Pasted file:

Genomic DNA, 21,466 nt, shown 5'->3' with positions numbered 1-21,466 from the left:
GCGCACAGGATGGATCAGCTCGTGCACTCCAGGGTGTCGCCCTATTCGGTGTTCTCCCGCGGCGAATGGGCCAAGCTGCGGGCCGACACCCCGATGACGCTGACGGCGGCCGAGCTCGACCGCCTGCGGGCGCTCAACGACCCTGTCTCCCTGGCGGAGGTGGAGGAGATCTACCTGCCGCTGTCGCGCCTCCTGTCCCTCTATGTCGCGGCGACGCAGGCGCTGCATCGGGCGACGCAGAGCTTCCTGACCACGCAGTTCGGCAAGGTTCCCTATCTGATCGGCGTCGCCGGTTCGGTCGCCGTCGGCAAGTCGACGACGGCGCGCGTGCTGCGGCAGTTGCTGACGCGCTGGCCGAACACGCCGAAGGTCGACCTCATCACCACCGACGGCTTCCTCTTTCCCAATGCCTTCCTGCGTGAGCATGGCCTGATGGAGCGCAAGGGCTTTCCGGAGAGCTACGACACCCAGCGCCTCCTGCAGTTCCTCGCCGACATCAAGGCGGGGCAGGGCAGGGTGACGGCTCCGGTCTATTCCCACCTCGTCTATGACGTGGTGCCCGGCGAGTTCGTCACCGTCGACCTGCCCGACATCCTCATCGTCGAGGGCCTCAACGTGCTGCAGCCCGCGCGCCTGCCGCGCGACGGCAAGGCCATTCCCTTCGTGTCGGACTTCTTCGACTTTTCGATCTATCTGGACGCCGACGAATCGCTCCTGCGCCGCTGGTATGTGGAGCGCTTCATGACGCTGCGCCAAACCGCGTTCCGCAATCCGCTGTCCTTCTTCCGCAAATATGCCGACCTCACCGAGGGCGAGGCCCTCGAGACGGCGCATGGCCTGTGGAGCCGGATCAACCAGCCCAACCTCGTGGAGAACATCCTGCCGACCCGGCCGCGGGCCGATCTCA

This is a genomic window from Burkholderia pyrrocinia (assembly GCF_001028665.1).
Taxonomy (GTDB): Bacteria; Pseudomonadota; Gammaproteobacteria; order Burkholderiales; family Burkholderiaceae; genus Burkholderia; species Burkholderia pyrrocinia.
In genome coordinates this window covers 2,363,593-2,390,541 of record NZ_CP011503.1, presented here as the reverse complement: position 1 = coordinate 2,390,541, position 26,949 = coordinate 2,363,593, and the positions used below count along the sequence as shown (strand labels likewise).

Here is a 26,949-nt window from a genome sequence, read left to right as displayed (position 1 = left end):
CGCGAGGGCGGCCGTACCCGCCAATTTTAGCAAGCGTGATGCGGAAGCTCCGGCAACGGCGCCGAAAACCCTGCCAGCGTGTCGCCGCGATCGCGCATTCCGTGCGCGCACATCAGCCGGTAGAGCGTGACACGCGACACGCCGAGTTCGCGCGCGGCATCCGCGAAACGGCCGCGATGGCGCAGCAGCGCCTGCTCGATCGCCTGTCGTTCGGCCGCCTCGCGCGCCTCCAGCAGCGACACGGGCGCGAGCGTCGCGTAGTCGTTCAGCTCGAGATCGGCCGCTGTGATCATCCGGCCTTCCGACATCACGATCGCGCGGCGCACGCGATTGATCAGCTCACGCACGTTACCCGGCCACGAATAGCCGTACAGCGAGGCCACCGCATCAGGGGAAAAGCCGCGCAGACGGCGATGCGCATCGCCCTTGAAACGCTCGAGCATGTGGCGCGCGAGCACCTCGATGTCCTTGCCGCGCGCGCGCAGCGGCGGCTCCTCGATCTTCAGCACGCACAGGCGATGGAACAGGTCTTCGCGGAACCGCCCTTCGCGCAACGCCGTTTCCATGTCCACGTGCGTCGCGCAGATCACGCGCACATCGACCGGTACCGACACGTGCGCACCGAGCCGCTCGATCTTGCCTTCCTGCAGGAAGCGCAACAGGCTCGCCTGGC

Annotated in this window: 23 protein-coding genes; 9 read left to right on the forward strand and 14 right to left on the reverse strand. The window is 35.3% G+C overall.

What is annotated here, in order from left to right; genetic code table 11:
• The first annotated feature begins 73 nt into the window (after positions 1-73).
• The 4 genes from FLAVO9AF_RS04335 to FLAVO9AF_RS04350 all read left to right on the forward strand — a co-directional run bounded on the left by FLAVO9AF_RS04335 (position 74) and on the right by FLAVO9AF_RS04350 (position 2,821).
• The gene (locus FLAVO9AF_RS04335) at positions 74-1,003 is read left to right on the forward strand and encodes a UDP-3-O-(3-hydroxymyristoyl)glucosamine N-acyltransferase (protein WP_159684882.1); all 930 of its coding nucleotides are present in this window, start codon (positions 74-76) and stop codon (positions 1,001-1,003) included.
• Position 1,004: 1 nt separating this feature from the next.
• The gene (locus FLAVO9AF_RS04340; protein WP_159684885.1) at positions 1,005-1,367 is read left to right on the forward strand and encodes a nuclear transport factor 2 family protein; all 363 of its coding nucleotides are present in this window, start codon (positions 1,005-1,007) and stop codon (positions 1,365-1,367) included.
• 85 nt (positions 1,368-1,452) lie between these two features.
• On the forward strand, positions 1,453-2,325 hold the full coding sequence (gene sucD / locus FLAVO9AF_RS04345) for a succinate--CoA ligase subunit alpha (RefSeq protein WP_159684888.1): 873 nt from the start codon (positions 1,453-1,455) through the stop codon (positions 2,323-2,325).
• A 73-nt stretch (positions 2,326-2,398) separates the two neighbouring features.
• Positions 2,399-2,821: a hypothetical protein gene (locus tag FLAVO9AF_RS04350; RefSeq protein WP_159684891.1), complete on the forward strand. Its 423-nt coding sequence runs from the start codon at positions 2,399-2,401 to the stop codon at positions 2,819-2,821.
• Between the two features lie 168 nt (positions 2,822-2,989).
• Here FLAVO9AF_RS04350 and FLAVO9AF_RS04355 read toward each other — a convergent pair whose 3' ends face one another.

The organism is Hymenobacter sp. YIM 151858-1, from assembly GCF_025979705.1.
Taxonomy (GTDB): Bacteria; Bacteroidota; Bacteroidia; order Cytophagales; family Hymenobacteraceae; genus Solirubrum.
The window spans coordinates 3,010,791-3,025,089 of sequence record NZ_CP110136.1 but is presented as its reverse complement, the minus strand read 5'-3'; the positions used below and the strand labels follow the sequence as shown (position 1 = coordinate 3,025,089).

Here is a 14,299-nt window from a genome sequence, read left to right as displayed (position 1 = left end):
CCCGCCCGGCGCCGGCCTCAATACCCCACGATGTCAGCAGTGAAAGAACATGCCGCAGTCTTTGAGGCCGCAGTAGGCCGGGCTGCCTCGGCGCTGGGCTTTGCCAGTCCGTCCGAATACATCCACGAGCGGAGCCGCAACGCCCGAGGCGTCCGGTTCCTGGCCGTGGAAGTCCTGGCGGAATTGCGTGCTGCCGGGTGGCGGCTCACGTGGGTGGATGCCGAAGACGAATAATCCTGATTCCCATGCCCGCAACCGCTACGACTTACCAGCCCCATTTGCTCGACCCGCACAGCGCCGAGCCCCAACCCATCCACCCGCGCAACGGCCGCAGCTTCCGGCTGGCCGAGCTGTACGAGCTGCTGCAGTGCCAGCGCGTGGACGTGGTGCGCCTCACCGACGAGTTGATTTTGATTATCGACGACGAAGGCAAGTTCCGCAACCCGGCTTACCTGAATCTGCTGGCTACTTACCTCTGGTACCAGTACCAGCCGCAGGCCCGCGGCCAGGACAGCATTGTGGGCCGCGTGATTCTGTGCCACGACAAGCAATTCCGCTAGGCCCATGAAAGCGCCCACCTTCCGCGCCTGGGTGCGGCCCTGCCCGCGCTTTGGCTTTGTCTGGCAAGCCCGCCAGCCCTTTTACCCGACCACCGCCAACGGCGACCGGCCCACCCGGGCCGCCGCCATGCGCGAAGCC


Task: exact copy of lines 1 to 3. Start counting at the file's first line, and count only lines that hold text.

Genomic DNA, 21,466 nt, shown 5'->3' with positions numbered 1-21,466 from the left:
GCGCACAGGATGGATCAGCTCGTGCACTCCAGGGTGTCGCCCTATTCGGTGTTCTCCCGCGGCGAATGGGCCAAGCTGCGGGCCGACACCCCGATGACGCTGACGGCGGCCGAGCTCGACCGCCTGCGGGCGCTCAACGACCCTGTCTCCCTGGCGGAGGTGGAGGAGATCTACCTGCCGCTGTCGCGCCTCCTGTCCCTCTATGTCGCGGCGACGCAGGCGCTGCATCGGGCGACGCAGAGCTTCCTGACCACGCAGTTCGGCAAGGTTCCCTATCTGATCGGCGTCGCCGGTTCGGTCGCCGTCGGCAAGTCGACGACGGCGCGCGTGCTGCGGCAGTTGCTGACGCGCTGGCCGAACACGCCGAAGGTCGACCTCATCACCACCGACGGCTTCCTCTTTCCCAATGCCTTCCTGCGTGAGCATGGCCTGATGGAGCGCAAGGGCTTTCCGGAGAGCTACGACACCCAGCGCCTCCTGCAGTTCCTCGCCGACATCAAGGCGGGGCAGGGCAGGGTGACGGCTCCGGTCTATTCCCACCTCGTCTATGACGTGGTGCCCGGCGAGTTCGTCACCGTCGACCTGCCCGACATCCTCATCGTCGAGGGCCTCAACGTGCTGCAGCCCGCGCGCCTGCCGCGCGACGGCAAGGCCATTCCCTTCGTGTCGGACTTCTTCGACTTTTCGATCTATCTGGACGCCGACGAATCGCTCCTGCGCCGCTGGTATGTGGAGCGCTTCATGACGCTGCGCCAAACCGCGTTCCGCAATCCGCTGTCCTTCTTCCGCAAATATGCCGACCTCACCGAGGGCGAGGCCCTCGAGACGGCGCATGGCCTGTGGAGCCGGATCAACCAGCCCAACCTCGTGGAGAACATCCTGCCGACCCGGCCGCGGGCCGATCTCA

This is a genomic window from Burkholderia pyrrocinia (assembly GCF_001028665.1).